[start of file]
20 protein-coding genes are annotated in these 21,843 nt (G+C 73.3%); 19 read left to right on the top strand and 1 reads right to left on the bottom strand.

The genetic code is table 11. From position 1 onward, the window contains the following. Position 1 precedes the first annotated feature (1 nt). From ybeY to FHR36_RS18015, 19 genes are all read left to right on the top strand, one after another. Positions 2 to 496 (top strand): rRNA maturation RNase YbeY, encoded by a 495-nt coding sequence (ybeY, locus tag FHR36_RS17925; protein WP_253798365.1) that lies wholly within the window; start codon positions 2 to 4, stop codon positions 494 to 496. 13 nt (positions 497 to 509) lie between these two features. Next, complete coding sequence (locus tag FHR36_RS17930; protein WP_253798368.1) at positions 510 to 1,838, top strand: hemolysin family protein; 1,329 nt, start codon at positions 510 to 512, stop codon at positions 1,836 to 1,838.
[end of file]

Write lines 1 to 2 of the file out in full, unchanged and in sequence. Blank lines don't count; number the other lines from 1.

20 protein-coding genes are annotated in these 21,843 nt (G+C 73.3%); 19 read left to right on the top strand and 1 reads right to left on the bottom strand.

The genetic code is table 11. From position 1 onward, the window contains the following. Position 1 precedes the first annotated feature (1 nt). From ybeY to FHR36_RS18015, 19 genes are all read left to right on the top strand, one after another. Positions 2 to 496 (top strand): rRNA maturation RNase YbeY, encoded by a 495-nt coding sequence (ybeY, locus tag FHR36_RS17925; protein WP_253798365.1) that lies wholly within the window; start codon positions 2 to 4, stop codon positions 494 to 496. 13 nt (positions 497 to 509) lie between these two features. Next, complete coding sequence (locus tag FHR36_RS17930; protein WP_253798368.1) at positions 510 to 1,838, top strand: hemolysin family protein; 1,329 nt, start codon at positions 510 to 512, stop codon at positions 1,836 to 1,838.